Tour de France 2019: Stage 15: Bernal to assert Ineos leadership

Team Ineos at Tour de France
Team Ineos will be keen to reassert their dominance on this year's Tour
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Another wide-open stage where the efforts of previous days could catch up with the favourites, writes Jack Houghton, who thinks Bernal most likely to endure

"Don't assume this stage will necessarily favour those who dominated on the Tourmalet: they may well do well, but at mush lower altitudes, this stage presents a different challenge.

What's the stage like?

With nearly 5,000 metres of cumulative vertical ascent packed into its 185.5km, it's another hard stage. Riders who have emptied themselves in the time trial of Stage 13 and on Stage 14's Tourmalet will be vulnerable as they are asked to peak again.

The route takes in four categorised climbs, with three Category Ones coming in the last 70km. The finish is a 12km climb up the 7% Prat d'Albis - making its debut in the Tour de France - for another summit finish.

To encourage attacks before that final climb, organisers have made bonus seconds available on the penultimate climb up the Mur de Peguere, which has some 18% sections.

It's the last climb that will provide the main action, though. It has a narrow and twisting ascent, which will have a sense of isolation to it (organisers are only taking a skeleton finish set-up to the mountaintop, because there isn't the space or infrastructure to cope with the usual paraphernalia). Don't assume it will necessarily favour those who dominated on the Tourmalet, however: they may well do well, but at mush lower altitudes, this stage presents a different challenge.

Who are the favourites?

After his redemption ride on Stage 14, Thibaut Pinot is the obvious favourite for a repeat here at around [7.00]. He certainly has the motivation to try. He is still over three minutes down in the GC and this is one of only three or four opportunities he has left in the Tour to gain time on the rivals above him.

The worry is that, despite Pinot's obvious form and desire, he's had back-to-back days of intense effort and will be vulnerable to fresher riders here.

Who are the most likely outsiders?

A valid case can be made for any of those riders who were in the final selection on Stage 14. Julian Alaphilippe ([14.00]) is increasingly looking like a GC superstar, with the only question now being his ability to sustain his efforts for another week. Egan Bernal ([16.00]) looked relatively effortless and could have perhaps claimed a win without the confusion of whether he had the freedom to ride for one. Emanuel Buchmann ([30.00]) and Steven Kruijswijk ([24.00]) are both riding stealthily effective races and might choose to make their mark before the rest day, whilst Mikel Landa ([16.00]), Rigoberto Uran ([50.00]) and Warren Barguil ([21.00]) all demonstrated their form, even if they weren't quite up to keeping with Pinot on that last steep kilometre on the Tourmalet.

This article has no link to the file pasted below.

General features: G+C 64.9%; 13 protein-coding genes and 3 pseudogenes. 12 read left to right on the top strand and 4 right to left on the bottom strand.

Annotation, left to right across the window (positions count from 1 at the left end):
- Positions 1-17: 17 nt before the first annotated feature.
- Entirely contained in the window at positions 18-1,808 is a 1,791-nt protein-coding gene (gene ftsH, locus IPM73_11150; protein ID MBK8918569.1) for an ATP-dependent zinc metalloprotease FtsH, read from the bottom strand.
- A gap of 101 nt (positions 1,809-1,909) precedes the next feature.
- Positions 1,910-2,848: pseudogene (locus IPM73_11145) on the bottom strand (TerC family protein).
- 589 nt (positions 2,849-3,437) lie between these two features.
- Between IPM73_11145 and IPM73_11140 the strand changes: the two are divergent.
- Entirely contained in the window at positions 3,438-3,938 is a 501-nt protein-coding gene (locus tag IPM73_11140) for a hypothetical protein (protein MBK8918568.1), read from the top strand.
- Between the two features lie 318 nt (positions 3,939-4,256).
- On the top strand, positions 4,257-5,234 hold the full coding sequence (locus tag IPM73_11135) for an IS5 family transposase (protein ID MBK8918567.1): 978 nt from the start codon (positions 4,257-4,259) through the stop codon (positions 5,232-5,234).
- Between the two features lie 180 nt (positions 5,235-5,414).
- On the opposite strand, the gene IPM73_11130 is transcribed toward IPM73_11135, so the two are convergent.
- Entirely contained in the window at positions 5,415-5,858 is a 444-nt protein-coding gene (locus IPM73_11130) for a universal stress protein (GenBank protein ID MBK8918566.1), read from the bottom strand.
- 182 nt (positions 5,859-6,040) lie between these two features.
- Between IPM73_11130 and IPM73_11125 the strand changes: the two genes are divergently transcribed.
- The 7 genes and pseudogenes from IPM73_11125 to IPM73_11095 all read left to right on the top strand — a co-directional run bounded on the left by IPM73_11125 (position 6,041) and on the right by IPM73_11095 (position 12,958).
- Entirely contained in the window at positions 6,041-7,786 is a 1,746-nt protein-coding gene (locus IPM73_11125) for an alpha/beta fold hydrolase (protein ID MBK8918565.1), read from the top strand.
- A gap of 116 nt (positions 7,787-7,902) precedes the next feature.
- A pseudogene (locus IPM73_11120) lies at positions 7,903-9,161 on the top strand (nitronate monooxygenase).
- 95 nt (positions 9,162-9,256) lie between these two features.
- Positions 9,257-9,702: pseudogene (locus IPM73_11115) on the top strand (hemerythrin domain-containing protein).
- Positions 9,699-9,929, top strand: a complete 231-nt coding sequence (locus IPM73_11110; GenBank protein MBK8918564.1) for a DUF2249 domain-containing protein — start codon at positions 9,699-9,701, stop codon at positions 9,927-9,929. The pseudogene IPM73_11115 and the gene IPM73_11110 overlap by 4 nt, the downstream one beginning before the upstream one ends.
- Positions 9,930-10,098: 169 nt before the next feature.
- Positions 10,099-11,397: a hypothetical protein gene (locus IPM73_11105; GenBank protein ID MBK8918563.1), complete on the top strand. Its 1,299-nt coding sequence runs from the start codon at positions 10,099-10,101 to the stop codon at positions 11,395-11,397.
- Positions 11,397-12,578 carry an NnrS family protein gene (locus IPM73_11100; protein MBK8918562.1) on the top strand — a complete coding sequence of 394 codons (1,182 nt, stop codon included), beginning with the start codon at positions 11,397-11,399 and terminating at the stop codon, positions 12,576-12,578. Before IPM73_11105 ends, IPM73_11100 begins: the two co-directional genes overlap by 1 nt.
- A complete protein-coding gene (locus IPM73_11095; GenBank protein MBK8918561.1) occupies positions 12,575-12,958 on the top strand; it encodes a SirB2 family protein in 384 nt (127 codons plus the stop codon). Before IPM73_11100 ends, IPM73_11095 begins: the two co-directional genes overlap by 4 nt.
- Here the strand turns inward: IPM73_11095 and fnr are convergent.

And don't forget Geraint Thomas ([20.00]). It would be easy to think that his capitulation on Stage 14 was evidence of his waning powers, but he wasn't that far behind, had ridden a hard time trial the day before, and may have simply suffered more than the others at the altitude.

To complicate matters further, there are now a host of previous GC favourites out of contention for overall honours, but all of whom are capable of winning these kinds of mountain stages. Romain Bardet ([40.00]) will probably want to get in on the action of pleasing an adoring French crowd, Nairo Quintana ([50.00]) could easily reappear as a rider to fear after his "day off" on the Tourmalet, and Simon Yates ([11.00]) may now go after more stage glory now that his brother Adam is clearly in no form to mount a challenge for the Yellow Jersey.

On another open stage, I'm going to have a small interest in Egan Bernal at [16.00]. If Thomas is suffering, Team Ineos will be keen to reassert their dominance, and the climb to Foix Prat will suit the Colombian.

What effect will the stage have on the overall markets?

Peter Sagan will look to be in an early breakaway again, allowing him over the first climb of the day with a clear sight on maximum points at the intermediate sprint in Tarascon. He is now around [1.07] in the Points Competition, which are effectively odds on whether he'll survive to Paris, because no one can challenge him on the road now. But most eyes will be glued to the race for the Yellow Jersey, where the key narrative will revolve around whether Julian Alaphilippe can sustain his efforts.

*Odds correct at the time of writing

Jack Houghton,

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